Business tips for women who golf.

I love teaching women golfers, they tend to listen better than the men.  I also think women who golf  can do a lot of business on the course,  but some do not know how to go about it.  Here are some thoughts from Nancy Berkley on this very thought provoking subject.
Looks like a great drive!

Looks like a great drive!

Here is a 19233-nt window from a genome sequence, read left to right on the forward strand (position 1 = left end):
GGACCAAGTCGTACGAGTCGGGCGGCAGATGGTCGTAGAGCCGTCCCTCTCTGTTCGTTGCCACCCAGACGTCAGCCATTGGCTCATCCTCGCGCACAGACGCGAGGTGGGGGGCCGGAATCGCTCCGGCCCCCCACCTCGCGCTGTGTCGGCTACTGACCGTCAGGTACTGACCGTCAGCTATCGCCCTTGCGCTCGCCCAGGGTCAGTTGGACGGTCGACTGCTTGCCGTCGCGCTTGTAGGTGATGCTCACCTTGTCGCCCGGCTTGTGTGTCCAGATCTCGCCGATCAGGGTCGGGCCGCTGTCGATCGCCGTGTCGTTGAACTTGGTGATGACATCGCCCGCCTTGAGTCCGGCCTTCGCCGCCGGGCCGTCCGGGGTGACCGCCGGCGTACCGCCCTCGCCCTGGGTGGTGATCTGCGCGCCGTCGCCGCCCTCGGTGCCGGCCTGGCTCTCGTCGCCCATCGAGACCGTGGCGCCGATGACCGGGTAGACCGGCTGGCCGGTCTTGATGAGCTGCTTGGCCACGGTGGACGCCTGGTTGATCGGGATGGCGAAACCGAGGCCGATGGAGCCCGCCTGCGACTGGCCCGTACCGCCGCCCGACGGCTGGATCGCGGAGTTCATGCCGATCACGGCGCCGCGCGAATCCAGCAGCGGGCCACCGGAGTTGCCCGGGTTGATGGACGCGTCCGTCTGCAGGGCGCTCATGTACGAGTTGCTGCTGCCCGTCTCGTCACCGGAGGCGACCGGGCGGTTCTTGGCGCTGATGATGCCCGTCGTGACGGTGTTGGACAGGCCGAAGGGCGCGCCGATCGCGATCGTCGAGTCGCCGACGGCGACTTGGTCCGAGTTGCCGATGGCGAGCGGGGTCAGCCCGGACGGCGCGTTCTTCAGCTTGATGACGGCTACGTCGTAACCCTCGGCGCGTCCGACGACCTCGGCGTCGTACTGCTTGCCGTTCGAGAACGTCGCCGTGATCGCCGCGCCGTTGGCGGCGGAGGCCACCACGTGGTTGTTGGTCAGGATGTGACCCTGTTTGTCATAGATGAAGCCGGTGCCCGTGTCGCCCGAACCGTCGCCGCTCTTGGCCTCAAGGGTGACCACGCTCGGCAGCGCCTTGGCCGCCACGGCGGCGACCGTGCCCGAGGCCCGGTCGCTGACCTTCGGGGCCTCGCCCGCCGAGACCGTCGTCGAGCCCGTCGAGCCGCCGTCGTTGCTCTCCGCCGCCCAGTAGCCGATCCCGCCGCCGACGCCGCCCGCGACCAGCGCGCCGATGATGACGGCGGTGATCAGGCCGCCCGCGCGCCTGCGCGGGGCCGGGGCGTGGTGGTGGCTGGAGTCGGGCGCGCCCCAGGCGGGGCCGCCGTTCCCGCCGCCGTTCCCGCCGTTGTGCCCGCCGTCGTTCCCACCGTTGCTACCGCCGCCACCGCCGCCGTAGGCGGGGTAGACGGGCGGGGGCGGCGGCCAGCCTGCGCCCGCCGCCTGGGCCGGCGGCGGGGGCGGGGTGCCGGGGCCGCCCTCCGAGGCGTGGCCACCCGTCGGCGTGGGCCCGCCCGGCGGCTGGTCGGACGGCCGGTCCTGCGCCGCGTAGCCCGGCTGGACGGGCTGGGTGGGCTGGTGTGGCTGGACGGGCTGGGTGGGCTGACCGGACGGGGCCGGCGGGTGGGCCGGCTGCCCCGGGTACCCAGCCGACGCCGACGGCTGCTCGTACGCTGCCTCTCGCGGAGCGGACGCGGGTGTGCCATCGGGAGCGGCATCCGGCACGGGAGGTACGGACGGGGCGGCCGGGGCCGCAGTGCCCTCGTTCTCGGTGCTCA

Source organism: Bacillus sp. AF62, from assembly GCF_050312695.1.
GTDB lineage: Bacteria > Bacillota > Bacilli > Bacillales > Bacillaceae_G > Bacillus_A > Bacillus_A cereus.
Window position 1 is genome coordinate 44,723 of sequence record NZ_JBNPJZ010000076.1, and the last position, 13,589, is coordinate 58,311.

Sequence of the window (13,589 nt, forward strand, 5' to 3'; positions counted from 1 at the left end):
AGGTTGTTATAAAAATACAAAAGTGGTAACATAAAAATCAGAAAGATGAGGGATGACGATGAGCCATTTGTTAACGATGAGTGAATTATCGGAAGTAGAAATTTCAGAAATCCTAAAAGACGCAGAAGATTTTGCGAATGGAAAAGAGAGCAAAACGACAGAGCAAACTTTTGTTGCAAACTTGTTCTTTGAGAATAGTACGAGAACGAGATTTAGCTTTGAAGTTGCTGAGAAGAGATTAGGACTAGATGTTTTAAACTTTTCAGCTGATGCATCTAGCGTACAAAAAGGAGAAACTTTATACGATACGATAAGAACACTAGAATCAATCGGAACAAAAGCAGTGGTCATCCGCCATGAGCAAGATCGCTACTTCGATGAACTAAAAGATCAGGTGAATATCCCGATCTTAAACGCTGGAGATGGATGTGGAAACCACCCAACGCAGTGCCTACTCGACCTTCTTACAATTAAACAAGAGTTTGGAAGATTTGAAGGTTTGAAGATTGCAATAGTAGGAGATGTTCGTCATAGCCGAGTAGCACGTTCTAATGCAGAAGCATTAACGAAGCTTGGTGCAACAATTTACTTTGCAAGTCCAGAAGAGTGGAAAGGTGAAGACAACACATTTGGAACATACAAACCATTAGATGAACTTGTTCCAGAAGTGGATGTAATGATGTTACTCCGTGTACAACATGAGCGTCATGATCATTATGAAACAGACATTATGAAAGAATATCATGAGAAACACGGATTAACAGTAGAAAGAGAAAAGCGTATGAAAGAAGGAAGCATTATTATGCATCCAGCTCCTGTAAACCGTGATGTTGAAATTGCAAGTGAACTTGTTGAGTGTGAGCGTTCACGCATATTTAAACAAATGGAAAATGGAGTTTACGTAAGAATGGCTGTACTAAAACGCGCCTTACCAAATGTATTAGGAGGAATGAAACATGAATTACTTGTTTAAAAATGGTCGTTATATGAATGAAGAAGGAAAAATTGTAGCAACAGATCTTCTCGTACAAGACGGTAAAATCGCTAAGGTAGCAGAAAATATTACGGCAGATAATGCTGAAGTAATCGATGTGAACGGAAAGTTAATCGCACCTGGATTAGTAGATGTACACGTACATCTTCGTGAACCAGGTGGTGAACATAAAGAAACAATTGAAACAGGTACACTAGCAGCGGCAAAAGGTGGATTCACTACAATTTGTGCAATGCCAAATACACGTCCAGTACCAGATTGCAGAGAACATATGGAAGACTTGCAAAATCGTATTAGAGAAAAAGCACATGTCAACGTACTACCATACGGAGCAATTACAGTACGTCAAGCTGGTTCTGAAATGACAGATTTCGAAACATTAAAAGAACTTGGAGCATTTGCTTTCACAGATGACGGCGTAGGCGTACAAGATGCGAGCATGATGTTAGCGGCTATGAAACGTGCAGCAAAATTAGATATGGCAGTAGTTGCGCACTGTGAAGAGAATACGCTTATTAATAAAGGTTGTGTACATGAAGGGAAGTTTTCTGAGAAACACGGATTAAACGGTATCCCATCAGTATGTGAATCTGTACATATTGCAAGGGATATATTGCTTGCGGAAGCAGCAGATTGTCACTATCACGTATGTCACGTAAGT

Almost every book written for women golfers ” from beginners to experts ” includes advice about how to use golf to advance your professional career. Here’s my advice, and it may not be what you expect. First let’s talk about accepting an invitation from a business colleague, client or customer to play golf Tip Number One: Be prepared to stand out in the crowd. At most corporate golf events and even on most courses, there will not be many women. You will be noticed. For starters: Wear an outfit that you are comfortable in. Confidence is very important in the game of golf. Remember: When you bend down to tee your ball up on the tee, three other golfers will see your backside. Be brave and check that view in a mirror. You may decide to wear a longer skirt or perhaps even a shorter one! (If you are a left-handed golfer, you can relax. Most tee boxes are set up for right-handed players.) Tip Number Two: Know your comfort zone. That means play in situations where you will not feel intimidated. If you are a super golfer with a handicap of 10 or less ” only 10 percent of women golfers are in that zone, you should accept an invitation to play golf with anyone anywhere. Your male business colleagues or clients will love to play with you, especially when you tee it up from their tees. At the other extreme, if you have played only a few times and are still whiffing or dubbing balls, my suggestion is to decline the invitation until you improve your shot-making. I would make an exception if you are invited by another beginner golfer and together you can manage your expectations. I would also probably make an exception to the comfort-zone-rule if you are invited to a corporate golf event that is advertised as “fun” and uses a scramble format. Most women golfers fall in between the extremes. So how good to you have to be for business golf? Here are my guidelines: Most-of-the-time, you should be able to hit a ball about 100 yards off the tee, hit a middle iron (or hybrid club) at least 75 yards on the fairway, hit out of a bunker successfully two out of three times, know how to reach a green when you are 50 yards from the flagstick, take only one practice swing, three-putt ” or less on most greens, know proper green etiquette, and know when to give up and put the ball in your pocket. Most important: Take this pace-of-play test on a day when your course is not busy. If you can play nine holes just by yourself and finish the nine holes in 90 minutes or less ” or 18 holes by yourself in less than three hours, you are good enough to accept most business golf invitations. Even if your game is not great that day, you will not slow your foursome or those behind you. Unless you are playing in serious competition, if you are having a very bad hole it is usually okay to pick up your ball and hope for miracles on the next tee. Tip Number Three: Know when to talk about business. Believe it or not, men seldom talk shop on the course. So, if you are playing with men do not talk about the office or your new product or the next sale until the round is finished ” maybe over a drink on the 19th hole. Build the relationship on the course, but make the sale the next day. The business-talk rule is different if you are playing with women. We are very busy. We love to multi-task. If we can play golf and talk business at the same time, it’s usually a win-win. Let’s move on to situations where YOU do the inviting. For another 3 more tips from this article go here. Source :   Nancy Berkley Pictures : US Army   Rhys A